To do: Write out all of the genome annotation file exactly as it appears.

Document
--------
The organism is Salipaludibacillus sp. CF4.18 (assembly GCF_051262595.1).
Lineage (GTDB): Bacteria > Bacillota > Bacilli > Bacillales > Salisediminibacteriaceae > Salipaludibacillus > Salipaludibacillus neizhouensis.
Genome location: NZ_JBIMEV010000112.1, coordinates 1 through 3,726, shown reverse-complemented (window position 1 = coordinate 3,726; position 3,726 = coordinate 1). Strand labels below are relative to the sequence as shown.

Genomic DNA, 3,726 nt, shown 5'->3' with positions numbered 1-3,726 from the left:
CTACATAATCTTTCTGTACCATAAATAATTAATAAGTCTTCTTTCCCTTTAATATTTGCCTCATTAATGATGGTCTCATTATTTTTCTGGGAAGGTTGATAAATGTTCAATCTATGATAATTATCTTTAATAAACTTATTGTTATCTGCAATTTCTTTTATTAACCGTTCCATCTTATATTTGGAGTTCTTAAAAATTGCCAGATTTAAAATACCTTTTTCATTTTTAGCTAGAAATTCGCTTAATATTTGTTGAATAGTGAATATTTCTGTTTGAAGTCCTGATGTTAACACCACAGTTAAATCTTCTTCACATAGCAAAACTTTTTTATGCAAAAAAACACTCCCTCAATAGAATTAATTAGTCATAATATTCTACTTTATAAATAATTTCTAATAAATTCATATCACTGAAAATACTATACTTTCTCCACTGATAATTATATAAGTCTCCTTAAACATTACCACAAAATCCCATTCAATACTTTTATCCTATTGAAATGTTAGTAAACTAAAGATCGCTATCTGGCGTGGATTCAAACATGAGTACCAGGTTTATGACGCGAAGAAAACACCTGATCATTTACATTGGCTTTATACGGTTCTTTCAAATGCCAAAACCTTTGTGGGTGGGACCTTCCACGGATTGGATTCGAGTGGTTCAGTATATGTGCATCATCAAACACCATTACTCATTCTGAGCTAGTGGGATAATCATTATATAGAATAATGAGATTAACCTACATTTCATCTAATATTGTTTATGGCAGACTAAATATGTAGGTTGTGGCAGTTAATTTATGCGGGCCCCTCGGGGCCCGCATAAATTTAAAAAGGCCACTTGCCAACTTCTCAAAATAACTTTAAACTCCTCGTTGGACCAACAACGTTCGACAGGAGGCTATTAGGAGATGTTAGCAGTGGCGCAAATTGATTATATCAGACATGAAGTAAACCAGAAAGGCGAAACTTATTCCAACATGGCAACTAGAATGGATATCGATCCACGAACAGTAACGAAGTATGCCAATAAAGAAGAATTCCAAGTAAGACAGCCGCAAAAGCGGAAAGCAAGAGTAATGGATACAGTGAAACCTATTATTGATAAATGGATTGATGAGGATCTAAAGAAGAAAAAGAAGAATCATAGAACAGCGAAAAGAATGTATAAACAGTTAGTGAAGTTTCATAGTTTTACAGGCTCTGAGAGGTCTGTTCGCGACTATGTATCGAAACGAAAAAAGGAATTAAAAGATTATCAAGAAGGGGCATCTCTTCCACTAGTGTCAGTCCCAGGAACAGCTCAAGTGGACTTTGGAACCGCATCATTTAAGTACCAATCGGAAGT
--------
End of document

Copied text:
The organism is Salipaludibacillus sp. CF4.18 (assembly GCF_051262595.1).
Lineage (GTDB): Bacteria > Bacillota > Bacilli > Bacillales > Salisediminibacteriaceae > Salipaludibacillus > Salipaludibacillus neizhouensis.
Genome location: NZ_JBIMEV010000112.1, coordinates 1 through 3,726, shown reverse-complemented (window position 1 = coordinate 3,726; position 3,726 = coordinate 1). Strand labels below are relative to the sequence as shown.

Genomic DNA, 3,726 nt, shown 5'->3' with positions numbered 1-3,726 from the left:
CTACATAATCTTTCTGTACCATAAATAATTAATAAGTCTTCTTTCCCTTTAATATTTGCCTCATTAATGATGGTCTCATTATTTTTCTGGGAAGGTTGATAAATGTTCAATCTATGATAATTATCTTTAATAAACTTATTGTTATCTGCAATTTCTTTTATTAACCGTTCCATCTTATATTTGGAGTTCTTAAAAATTGCCAGATTTAAAATACCTTTTTCATTTTTAGCTAGAAATTCGCTTAATATTTGTTGAATAGTGAATATTTCTGTTTGAAGTCCTGATGTTAACACCACAGTTAAATCTTCTTCACATAGCAAAACTTTTTTATGCAAAAAAACACTCCCTCAATAGAATTAATTAGTCATAATATTCTACTTTATAAATAATTTCTAATAAATTCATATCACTGAAAATACTATACTTTCTCCACTGATAATTATATAAGTCTCCTTAAACATTACCACAAAATCCCATTCAATACTTTTATCCTATTGAAATGTTAGTAAACTAAAGATCGCTATCTGGCGTGGATTCAAACATGAGTACCAGGTTTATGACGCGAAGAAAACACCTGATCATTTACATTGGCTTTATACGGTTCTTTCAAATGCCAAAACCTTTGTGGGTGGGACCTTCCACGGATTGGATTCGAGTGGTTCAGTATATGTGCATCATCAAACACCATTACTCATTCTGAGCTAGTGGGATAATCATTATATAGAATAATGAGATTAACCTACATTTCATCTAATATTGTTTATGGCAGACTAAATATGTAGGTTGTGGCAGTTAATTTATGCGGGCCCCTCGGGGCCCGCATAAATTTAAAAAGGCCACTTGCCAACTTCTCAAAATAACTTTAAACTCCTCGTTGGACCAACAACGTTCGACAGGAGGCTATTAGGAGATGTTAGCAGTGGCGCAAATTGATTATATCAGACATGAAGTAAACCAGAAAGGCGAAACTTATTCCAACATGGCAACTAGAATGGATATCGATCCACGAACAGTAACGAAGTATGCCAATAAAGAAGAATTCCAAGTAAGACAGCCGCAAAAGCGGAAAGCAAGAGTAATGGATACAGTGAAACCTATTATTGATAAATGGATTGATGAGGATCTAAAGAAGAAAAAGAAGAATCATAGAACAGCGAAAAGAATGTATAAACAGTTAGTGAAGTTTCATAGTTTTACAGGCTCTGAGAGGTCTGTTCGCGACTATGTATCGAAACGAAAAAAGGAATTAAAAGATTATCAAGAAGGGGCATCTCTTCCACTAGTGTCAGTCCCAGGAACAGCTCAAGTGGACTTTGGAACCGCATCATTTAAGTACCAATCGGAAGT